Among member states, a similar trend can be observed in several of Emas’s historical supporters where registrations are among the highest: Germany, Austria, Denmark and Sweden.
Others including France have low numbers. However, France’s government seems keen on improving the situation. It is likely it will have to negotiate a proposal to revise Emas during its presidency of the EU in the second half of 2008, a commission official points out.
Reinhard Peglau says Emas’s decline in these “strategic” areas is partly due to the emergence of competitors other than ISO 14001 known as environmental management approaches (EMAs).
These simplified schemes are “taking bits out of Emas”. And the commission is to blame for not having acted sooner to prevent them from flourishing, Peglau says. Initiatives such as Emas Easy have come too late, he adds.
EMAs success lies in their ease of implementation and fewer or less demanding requirements. “Some EMAs tell companies that they don’t need an environmental policy, or a declaration or an audit,” Peglau says. Firms are then free to “fill the gaps” if they want to upgrade their system and progress towards Emas registration.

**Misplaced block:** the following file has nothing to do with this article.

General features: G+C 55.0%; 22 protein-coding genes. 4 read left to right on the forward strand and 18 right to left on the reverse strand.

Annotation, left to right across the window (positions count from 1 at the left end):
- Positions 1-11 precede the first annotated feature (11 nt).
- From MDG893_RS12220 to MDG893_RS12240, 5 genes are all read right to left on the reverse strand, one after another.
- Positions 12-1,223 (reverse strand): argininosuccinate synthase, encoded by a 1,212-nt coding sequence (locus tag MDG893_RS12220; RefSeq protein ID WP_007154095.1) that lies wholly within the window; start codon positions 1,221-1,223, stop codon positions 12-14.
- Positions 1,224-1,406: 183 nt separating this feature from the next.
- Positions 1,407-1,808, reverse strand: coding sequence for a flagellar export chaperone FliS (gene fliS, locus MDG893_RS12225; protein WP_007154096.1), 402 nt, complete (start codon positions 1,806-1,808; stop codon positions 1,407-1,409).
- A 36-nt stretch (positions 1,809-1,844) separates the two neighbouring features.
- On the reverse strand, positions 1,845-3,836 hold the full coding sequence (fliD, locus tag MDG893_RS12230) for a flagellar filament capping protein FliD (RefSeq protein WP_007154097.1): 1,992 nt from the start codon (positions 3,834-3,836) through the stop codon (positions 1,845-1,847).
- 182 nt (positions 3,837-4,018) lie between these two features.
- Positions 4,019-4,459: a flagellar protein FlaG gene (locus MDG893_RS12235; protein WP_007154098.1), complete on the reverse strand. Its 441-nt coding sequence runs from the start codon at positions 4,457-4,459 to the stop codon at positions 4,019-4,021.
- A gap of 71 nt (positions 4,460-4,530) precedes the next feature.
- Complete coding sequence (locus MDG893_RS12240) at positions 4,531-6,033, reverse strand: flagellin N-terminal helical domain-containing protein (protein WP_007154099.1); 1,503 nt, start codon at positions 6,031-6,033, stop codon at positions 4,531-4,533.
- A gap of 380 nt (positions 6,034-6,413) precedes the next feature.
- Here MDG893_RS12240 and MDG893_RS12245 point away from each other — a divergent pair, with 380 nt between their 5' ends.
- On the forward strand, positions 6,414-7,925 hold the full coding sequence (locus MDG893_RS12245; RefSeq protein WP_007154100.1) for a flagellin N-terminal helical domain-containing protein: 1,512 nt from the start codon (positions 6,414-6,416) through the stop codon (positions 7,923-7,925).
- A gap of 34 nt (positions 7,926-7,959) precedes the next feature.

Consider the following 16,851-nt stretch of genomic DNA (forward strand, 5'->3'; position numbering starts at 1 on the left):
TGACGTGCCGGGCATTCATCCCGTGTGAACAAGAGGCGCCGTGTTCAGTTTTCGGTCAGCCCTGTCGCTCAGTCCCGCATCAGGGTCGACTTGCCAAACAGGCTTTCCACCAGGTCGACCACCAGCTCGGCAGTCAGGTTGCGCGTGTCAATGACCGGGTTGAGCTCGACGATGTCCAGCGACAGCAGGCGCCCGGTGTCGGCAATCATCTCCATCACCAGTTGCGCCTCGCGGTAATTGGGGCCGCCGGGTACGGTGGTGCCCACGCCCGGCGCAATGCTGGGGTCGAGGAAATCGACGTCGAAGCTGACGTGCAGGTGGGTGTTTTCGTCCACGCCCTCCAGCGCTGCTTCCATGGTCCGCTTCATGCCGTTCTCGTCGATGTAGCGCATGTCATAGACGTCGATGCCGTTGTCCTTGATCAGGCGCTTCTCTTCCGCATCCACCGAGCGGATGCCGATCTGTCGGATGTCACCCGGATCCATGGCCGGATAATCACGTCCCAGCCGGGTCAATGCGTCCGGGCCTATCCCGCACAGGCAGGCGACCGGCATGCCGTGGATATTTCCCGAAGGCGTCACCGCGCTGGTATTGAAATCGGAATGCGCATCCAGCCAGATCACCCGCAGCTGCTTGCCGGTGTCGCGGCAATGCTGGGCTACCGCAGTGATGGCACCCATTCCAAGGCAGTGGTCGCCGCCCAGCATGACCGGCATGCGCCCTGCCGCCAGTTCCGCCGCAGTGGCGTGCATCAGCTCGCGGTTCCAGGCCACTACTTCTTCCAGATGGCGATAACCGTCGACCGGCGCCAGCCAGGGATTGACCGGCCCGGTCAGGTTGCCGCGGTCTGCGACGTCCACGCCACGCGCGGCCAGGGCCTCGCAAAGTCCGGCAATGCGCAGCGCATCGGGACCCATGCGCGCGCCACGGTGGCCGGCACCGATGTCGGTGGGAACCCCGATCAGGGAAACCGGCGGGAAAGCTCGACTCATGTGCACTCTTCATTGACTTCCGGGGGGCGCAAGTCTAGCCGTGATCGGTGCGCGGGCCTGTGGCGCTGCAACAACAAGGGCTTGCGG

Most of these simplified systems have emerged in recent years and are particularly popular among small- and medium- sized enterprises (SMEs), an area where both Emas and ISO 14001 have had limited success.
Peglau says in Norway the Eco-lighthouse scheme poses a particular threat to ISO 14001. Nearly 9,000 firms have signed up to the EMA, already more than to the ISO standard.
A recent paper published by the German environment ministry and the federal environment agency shows that firms can currently choose from among 16 EMAs in Germany. These include Ecoprofit, Ecostep, Ecomapping and Pius. More than 2,000 firms had adopted them in 2005, compared with about 1,490 for Emas. In general EMAs tend to be adopted mainly by large SMEs, the report says.
But although the competition between EMAs and environmental management systems such as Emas is real it should not be overestimated, the report says. EMAs are not just barriers to Emas development but also an opportunity as most of them are closely geared towards it.